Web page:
Saturday, July 16, 2011

Hey look, it's Noah in a pigeonhole!

My greatest fear with this diagnosis is that Noah will be stuck with a label and therefore viewed differently by the people in his life. In the short time since we first had him evaluated this has already happened. Most of the time I know it is harmless and unintentional, but I can't help but feel like some people say 'Ohhhhh, well it's because he is a child with autism.'

I received a copy of Noah's formal evaluation in the mail the other day. Three pages of typed, single spaced observations. Three pages of downer. And while reading it I could not help but feel like the psychologist was one of those who stuck Noah in a pigeonhole. 

Most of her observations I agreed with and see first hand myself every day. But others it seemed like she had this preconceived notion of autism in her mind and made generalizations. For example, in the report she states that Noah has to eat at a certain location around the house or it will result in a tantrum. Absolutely not true. When they were asking about our routine I described that in the mornings I let him choose where he wants to eat; this is not a result of my trying to avoid a tantrum but because I think children like being able to make choices on their own (I did not say that last part, I just assumed it was understood). So I let him choose between the kitchen island, the table or the coffee table. If I did not ask him and just placed his plate anywhere he would not blink an eye. 

And that's another thing. His tantrums. I call most of them 'mini tantrums' where it is obvious that he is acting out (age appropriately, mind you) of frustration. The big difference between Noah and any other child his age is that Noah can not verbalize what it is that frustrates him. So he cries out, screams (not a loud scream, just a quick 'I'm pissed' scream) and otherwise has a tantrum. They last no more than a minute. They do happen frequently throughout the day, but we are working on it and I feel that once he has some speech therapy under his belt they will all but disappear.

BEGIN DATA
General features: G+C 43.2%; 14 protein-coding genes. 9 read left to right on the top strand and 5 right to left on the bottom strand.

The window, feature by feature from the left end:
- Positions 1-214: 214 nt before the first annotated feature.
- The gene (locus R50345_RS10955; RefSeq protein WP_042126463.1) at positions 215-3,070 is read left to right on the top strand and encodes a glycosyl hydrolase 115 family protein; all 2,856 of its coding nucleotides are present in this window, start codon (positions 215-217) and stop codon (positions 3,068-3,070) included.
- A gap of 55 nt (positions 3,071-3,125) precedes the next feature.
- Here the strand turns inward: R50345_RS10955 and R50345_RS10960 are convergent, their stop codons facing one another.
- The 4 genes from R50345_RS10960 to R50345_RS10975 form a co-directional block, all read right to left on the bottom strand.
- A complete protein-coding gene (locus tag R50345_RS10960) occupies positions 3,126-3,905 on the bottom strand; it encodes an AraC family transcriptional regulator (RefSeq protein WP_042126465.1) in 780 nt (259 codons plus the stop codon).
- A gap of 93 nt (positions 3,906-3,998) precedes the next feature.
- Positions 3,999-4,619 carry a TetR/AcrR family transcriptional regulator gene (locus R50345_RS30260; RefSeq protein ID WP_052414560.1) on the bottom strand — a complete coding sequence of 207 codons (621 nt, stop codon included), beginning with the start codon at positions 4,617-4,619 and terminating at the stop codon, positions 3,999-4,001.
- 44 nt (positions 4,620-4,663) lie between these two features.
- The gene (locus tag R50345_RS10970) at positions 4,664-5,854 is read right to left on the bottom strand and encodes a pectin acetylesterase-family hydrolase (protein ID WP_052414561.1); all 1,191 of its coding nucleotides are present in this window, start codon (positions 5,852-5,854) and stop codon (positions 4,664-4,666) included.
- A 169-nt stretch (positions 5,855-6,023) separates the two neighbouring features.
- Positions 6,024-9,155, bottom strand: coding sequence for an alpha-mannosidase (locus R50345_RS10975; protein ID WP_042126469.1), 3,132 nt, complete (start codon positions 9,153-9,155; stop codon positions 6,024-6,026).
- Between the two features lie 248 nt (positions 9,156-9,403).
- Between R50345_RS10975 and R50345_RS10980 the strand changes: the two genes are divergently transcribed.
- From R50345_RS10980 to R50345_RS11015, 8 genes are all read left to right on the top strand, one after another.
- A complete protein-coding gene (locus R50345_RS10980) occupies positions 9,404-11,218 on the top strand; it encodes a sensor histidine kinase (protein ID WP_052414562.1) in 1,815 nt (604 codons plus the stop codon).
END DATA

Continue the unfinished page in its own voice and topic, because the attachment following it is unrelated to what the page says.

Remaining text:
Of course, he does have an occasional major melt down. These are the real deal tantrums, ones that I think happen because he is over-stimulated and can not process all that is going on. Example: Noah at Moe's this past Tuesday, which happens to be their kids eat free night. Hungry Noah plus a long line plus the fact that he will not stand next to me and HATES to be held when in public equals major tantrum. He did not understand what the hell we were standing there for. And at that point he was too over stimulated to actually HEAR me while I calmly tried to explain to him what was going on. It was a nightmare. For me and all the people at Moe's. I will say that these only happen once or twice a week and it is always a direct result of me putting Noah in a situation that I should know he can not handle. 

So anyway, when I say he has a mini tantrum, I think the psychologist assumed I meant the big, over-the-top kind. But when I said, no, a mini tantrum, she sort of shrugged it off and said that he should not be having them anyway. 

Back to Noah in the pigeonhole. 

In her evaluation she said that Noah has a problem with aggression. By and large the biggest stereotype that she just assumed upon Noah. He is the farthest thing from aggressive. What they observed, and what I agree is something we need to work on, is that Noah will hit himself on his side when he is told 'no' or if he does not like what you are asking him to do. Again, I think this is a behavior he developed because of not being able to verbalize what it is that is upsetting him. But in her evaluation she said that he hits not only himself but others and that he bites and perhaps should have a 'safe place' with a pillow or something that he can go hit when he gets like that.